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Moving Backwards Can Help Improve Muscle Strength for Knee Injuries

Posted Jun 15 2011 6:25pm

A study was just released, “Moving Backward Helps Injured Knees Move Ahead.” I find this research fascinating as I have been exercising backwards for years.

Results show that people who use backwards locomotive movements on treadmills and elliptical machines have greater improvements in quadriceps and hamstring strength, as well as better aerobic capacity that a forward-locomotive group.  This improved quad and hamstring strength can be a great asset to people suffering from knee injuries, and a great aid in rehabilitation.

I find this research fascinating as I have been exercising backwards for years. I used to be the oddball on the track power-walking backwards.  It’s always taken my heart-rate higher, given me a kick-butt workout for my legs, and I can feel a definite difference in the way I used my legs vs. forward movement.  In fact once I turn around and head forward – there is always a noticeable burst of new speed because my legs feel stronger!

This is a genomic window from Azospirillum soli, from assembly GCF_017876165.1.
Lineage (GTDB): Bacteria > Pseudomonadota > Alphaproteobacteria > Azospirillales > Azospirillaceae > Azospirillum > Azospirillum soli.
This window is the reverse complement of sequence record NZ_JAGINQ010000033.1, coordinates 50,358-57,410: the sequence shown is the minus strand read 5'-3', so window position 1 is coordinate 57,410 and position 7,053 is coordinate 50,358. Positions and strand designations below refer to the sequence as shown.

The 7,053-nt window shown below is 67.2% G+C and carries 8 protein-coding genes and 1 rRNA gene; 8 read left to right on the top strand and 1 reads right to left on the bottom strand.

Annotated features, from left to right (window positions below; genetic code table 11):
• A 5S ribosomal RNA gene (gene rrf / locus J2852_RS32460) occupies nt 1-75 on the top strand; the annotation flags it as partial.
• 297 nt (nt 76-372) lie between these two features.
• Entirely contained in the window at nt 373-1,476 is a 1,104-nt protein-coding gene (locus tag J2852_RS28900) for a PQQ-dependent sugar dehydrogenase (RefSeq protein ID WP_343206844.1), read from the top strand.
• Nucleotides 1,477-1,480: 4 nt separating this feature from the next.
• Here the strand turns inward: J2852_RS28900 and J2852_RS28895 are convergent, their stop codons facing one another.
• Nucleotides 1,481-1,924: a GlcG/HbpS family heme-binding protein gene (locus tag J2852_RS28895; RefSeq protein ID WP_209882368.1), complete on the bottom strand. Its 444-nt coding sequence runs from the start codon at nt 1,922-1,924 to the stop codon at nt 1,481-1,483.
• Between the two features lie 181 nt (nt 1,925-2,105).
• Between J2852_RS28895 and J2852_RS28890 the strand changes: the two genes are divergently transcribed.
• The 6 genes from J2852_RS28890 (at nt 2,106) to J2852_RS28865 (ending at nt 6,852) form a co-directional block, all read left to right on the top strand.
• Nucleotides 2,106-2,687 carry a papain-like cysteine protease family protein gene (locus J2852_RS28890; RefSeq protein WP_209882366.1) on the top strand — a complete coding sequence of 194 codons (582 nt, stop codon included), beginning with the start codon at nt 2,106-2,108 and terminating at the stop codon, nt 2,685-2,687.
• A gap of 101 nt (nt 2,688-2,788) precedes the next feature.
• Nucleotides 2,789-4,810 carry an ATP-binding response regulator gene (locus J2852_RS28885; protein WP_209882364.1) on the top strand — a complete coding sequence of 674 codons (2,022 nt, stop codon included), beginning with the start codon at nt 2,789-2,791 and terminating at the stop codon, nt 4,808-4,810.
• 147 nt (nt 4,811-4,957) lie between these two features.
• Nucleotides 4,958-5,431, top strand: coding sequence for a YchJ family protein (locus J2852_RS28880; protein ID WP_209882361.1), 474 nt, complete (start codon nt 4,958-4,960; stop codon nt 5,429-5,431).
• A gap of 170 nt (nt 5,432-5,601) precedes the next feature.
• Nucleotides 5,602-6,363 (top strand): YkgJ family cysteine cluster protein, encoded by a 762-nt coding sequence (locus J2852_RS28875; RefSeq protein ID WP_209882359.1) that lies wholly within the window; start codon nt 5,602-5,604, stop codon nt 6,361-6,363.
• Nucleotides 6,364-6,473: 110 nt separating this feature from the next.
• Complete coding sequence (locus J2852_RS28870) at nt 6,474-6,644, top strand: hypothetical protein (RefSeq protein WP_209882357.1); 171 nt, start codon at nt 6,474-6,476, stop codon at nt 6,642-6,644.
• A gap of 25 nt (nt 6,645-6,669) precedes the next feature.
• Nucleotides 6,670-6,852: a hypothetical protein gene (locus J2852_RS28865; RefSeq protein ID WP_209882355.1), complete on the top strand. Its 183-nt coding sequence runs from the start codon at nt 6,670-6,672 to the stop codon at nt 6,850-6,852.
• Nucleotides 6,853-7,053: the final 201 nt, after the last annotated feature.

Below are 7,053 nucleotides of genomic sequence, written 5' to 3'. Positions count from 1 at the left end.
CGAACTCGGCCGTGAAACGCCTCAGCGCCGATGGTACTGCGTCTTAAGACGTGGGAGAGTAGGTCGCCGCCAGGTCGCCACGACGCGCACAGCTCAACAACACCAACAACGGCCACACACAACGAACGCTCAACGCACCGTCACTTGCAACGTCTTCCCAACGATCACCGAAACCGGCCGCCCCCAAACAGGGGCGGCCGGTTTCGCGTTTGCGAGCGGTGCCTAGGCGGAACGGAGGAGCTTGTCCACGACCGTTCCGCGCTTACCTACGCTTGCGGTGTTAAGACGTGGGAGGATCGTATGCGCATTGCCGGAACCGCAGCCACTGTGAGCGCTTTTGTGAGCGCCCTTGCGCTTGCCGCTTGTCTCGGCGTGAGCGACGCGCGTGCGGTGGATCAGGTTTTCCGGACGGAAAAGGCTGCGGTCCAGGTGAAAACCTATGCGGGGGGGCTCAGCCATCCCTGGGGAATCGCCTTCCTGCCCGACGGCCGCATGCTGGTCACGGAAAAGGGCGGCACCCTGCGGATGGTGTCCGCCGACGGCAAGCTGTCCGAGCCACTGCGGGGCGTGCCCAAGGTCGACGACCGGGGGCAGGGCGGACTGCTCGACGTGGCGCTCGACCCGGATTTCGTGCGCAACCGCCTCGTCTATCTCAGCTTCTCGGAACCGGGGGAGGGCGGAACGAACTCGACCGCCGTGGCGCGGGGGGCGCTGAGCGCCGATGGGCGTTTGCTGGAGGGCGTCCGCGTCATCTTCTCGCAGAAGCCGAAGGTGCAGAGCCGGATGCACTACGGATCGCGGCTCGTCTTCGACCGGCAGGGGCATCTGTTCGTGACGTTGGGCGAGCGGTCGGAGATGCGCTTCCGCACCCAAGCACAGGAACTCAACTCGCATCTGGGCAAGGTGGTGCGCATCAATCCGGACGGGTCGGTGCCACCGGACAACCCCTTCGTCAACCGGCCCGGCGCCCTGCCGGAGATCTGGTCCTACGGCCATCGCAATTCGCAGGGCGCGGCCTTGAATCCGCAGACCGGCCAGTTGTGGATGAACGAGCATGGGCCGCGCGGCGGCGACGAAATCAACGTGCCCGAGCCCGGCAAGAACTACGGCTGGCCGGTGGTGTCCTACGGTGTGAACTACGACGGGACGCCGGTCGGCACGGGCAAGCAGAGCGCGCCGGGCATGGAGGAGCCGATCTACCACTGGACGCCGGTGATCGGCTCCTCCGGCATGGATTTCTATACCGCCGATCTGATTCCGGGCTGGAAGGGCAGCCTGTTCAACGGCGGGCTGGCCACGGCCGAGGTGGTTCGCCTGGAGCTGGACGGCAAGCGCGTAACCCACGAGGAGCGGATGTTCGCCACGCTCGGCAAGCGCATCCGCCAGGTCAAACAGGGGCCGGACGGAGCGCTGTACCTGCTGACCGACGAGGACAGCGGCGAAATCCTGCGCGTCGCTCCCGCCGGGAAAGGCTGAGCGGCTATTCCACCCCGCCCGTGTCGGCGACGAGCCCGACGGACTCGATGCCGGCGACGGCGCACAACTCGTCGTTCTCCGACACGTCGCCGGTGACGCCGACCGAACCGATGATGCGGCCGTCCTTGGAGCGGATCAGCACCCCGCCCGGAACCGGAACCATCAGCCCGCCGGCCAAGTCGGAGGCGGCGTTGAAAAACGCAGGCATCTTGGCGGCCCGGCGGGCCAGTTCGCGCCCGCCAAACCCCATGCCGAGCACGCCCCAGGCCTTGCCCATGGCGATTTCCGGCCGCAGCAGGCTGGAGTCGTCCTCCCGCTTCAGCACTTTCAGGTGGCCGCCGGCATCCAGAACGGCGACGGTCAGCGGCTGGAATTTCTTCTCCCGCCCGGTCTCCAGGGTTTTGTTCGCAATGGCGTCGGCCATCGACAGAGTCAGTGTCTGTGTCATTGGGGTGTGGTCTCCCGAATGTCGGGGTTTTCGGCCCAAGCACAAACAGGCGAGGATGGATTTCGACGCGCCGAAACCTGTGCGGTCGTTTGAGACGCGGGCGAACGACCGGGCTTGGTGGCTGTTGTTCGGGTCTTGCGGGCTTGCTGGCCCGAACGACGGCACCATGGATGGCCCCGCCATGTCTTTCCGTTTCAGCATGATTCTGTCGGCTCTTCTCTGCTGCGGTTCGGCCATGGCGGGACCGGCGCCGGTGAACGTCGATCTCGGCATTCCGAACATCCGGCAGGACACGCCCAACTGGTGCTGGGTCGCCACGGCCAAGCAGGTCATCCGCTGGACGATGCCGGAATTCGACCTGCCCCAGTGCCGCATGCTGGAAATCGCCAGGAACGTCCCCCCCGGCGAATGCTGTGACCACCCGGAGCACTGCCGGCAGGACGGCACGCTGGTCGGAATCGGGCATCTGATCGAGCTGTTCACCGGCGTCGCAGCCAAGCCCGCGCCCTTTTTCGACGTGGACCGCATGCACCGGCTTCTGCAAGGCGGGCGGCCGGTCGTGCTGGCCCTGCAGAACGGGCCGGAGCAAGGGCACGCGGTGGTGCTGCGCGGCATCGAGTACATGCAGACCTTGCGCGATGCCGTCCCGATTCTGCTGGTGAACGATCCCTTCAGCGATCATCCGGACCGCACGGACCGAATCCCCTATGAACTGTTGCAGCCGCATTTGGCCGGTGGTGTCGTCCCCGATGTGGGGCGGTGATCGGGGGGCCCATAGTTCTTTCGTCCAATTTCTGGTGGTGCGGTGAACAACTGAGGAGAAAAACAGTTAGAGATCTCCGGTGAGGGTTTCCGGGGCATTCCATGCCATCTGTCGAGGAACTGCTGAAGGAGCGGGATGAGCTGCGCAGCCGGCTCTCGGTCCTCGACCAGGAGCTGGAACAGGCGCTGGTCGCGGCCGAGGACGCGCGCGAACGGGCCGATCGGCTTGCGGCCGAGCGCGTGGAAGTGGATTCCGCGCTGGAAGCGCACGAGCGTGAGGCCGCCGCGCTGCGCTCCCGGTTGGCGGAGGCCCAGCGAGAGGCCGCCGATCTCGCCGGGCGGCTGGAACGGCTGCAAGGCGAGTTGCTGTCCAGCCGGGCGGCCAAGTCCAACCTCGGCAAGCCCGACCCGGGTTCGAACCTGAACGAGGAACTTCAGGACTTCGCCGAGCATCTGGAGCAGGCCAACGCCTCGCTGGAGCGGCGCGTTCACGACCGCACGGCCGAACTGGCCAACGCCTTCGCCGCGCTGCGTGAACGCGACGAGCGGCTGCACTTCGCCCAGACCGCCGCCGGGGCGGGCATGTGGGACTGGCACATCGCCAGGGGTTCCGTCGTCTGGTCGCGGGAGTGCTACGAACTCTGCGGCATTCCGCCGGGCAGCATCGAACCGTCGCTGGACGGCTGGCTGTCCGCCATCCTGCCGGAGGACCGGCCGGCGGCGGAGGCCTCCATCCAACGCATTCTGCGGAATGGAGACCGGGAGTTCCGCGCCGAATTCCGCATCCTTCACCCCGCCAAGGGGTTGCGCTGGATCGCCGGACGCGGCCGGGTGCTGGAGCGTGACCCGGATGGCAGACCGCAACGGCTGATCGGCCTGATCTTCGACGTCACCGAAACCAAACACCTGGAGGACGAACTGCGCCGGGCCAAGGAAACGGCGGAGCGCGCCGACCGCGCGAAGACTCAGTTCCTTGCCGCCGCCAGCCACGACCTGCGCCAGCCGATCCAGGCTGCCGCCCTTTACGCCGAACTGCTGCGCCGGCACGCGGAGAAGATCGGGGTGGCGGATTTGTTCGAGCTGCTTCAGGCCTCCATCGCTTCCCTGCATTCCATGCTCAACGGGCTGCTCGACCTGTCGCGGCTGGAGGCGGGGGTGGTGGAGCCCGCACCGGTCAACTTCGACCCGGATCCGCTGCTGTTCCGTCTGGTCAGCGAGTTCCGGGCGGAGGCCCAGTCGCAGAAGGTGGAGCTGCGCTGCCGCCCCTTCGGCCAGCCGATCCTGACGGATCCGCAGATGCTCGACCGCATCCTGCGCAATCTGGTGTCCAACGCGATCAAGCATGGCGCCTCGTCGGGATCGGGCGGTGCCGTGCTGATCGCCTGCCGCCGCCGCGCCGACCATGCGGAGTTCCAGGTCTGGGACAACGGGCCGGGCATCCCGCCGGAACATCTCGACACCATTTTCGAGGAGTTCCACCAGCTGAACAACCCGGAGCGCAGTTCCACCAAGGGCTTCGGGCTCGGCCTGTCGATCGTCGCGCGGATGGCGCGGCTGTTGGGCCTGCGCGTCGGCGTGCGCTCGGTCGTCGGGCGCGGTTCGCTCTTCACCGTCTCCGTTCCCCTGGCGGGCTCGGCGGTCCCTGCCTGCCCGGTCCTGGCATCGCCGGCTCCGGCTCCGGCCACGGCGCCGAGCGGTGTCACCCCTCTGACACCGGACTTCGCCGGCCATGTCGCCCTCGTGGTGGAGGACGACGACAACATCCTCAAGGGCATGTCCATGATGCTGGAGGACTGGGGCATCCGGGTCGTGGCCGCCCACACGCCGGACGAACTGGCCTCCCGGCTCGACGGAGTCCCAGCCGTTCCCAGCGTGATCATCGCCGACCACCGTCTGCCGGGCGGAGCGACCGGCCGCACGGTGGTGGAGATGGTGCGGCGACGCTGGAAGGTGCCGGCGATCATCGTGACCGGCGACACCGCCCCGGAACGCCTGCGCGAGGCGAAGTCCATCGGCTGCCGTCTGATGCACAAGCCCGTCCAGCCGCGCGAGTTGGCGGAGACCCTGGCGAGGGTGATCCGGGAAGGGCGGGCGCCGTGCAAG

I don’t go backwards on a treadmill, to me this seems kind of scary…but on a smooth straightaway, or track where you can stay between the lines, it’s fairly easy to get a good rhythm going to walk backwards.  If you’re interested in playing with backwards walking – start with intervals of forward & backward locomotion to build up your endurance to go backwards longer.  Also, be very careful on your transition from facing backwards to going forwards, as there is a risk you could tork your knee as you pivot to change directions.

On an elliptical your body weight might shift from a forward tilt to more straight up & down as you begin pedaling backwards.  I reverse directions when I’m doing an elliptical workout when my feet start going asleep – and it usually get’s the blood flowing to my toes so I can switch directions and continue forward. (Not sure if anybody else has experienced this phenomenon – would love to hear from you!) It’s great to know that this backwards motion is also helping strengthen my knees and improve my aerobic conditioning.

In your workouts, exercise choices, and cross-training habits, variety with forward, backward, and sideways locomotion can help ensure good well-balanced muscle development for injury-free knees and condition your body to move safely in any direction with strength, power, and great control.

If you haven’t considered moving backwards as a part of your fitness program, perhaps this research study will encourage you to give it a try! 

Click here  to read more about the research presented at the American College of Sport’s Medicine’s  58th Annual Meeting: “Moving Backward Helps Injured Knees Move Ahead.”

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